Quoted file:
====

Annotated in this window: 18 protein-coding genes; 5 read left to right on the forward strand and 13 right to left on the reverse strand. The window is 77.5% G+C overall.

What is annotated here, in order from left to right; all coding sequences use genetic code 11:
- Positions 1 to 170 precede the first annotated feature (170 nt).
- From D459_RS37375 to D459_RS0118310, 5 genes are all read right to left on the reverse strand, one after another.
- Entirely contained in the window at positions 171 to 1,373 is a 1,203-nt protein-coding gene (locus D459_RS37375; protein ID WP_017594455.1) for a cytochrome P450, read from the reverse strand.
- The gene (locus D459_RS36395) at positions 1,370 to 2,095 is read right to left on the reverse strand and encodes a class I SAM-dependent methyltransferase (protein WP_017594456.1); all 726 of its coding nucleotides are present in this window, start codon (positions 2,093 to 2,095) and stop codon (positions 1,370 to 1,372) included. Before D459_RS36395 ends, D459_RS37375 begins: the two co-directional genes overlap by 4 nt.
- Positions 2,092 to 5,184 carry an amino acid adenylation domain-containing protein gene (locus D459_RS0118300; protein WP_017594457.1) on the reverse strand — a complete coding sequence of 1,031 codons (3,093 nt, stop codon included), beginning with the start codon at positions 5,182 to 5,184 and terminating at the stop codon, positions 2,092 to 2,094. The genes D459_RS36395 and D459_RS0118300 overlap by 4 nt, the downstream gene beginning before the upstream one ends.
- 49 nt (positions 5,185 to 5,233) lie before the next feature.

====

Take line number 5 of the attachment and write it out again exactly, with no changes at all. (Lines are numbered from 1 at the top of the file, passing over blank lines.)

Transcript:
- Entirely contained in the window at positions 171 to 1,373 is a 1,203-nt protein-coding gene (locus D459_RS37375; protein ID WP_017594455.1) for a cytochrome P450, read from the reverse strand.